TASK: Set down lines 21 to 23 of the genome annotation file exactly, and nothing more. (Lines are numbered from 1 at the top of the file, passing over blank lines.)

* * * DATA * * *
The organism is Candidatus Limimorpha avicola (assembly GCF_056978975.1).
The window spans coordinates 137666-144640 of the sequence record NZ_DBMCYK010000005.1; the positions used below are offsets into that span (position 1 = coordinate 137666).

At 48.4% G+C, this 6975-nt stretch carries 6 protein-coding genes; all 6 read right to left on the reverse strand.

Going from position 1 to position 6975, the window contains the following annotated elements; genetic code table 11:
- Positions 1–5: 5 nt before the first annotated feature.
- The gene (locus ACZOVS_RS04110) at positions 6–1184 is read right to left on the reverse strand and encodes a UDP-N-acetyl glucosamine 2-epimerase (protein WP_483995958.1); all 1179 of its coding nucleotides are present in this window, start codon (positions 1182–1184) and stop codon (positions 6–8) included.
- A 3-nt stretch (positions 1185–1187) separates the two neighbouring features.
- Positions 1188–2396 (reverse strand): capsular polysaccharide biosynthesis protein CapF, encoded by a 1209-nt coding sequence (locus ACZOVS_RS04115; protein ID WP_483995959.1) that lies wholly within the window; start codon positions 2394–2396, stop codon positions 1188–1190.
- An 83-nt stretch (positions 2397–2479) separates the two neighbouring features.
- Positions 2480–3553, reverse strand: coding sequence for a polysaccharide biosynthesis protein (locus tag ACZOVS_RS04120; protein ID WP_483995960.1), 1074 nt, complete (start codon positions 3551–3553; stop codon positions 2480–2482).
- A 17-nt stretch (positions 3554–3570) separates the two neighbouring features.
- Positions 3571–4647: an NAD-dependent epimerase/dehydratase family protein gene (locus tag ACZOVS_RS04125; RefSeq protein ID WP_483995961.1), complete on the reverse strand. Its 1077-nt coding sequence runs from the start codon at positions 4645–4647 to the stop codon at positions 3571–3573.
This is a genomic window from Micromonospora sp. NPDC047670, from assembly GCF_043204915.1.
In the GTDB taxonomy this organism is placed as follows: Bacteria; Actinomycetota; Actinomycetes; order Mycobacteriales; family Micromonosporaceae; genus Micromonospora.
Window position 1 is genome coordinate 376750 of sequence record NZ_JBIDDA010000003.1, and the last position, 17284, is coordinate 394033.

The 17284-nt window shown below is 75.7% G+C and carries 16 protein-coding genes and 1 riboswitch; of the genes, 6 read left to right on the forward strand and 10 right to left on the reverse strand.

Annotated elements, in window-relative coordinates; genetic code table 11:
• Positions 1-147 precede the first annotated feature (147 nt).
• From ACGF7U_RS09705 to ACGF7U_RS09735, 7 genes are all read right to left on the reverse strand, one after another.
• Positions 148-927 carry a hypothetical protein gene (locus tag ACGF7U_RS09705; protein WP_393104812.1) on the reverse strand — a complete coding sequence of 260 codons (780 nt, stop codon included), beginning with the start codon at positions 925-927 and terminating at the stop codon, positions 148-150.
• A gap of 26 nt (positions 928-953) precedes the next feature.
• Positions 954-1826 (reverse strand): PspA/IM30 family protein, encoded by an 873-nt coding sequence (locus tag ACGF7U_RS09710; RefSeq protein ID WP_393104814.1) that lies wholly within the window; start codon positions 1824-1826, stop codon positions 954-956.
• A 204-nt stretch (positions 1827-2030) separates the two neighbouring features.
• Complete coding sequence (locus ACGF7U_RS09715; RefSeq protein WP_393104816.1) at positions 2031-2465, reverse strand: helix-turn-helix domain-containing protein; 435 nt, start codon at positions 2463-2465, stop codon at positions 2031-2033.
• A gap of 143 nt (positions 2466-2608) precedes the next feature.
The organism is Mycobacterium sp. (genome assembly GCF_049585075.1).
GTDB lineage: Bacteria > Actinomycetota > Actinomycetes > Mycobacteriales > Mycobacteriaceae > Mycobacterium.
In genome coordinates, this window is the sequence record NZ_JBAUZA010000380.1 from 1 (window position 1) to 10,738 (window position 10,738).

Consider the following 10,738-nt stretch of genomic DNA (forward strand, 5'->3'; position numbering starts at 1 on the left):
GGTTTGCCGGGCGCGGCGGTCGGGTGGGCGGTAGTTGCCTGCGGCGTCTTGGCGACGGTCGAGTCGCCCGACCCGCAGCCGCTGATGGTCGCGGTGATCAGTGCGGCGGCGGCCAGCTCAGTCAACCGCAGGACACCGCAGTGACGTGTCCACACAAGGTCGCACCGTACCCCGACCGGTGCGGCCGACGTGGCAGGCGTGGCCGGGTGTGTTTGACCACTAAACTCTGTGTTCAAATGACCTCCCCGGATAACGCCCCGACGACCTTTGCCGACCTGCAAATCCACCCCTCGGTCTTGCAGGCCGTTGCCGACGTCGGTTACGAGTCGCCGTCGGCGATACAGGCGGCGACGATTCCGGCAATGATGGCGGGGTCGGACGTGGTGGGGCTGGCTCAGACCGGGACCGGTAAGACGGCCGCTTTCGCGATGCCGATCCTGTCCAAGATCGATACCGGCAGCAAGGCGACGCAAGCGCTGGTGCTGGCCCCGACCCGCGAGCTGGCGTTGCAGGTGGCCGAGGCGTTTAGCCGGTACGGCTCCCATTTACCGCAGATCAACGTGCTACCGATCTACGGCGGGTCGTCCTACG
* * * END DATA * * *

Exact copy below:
• A gap of 26 nt (positions 928-953) precedes the next feature.
• Positions 954-1826 (reverse strand): PspA/IM30 family protein, encoded by an 873-nt coding sequence (locus tag ACGF7U_RS09710; RefSeq protein ID WP_393104814.1) that lies wholly within the window; start codon positions 1824-1826, stop codon positions 954-956.
• A 204-nt stretch (positions 1827-2030) separates the two neighbouring features.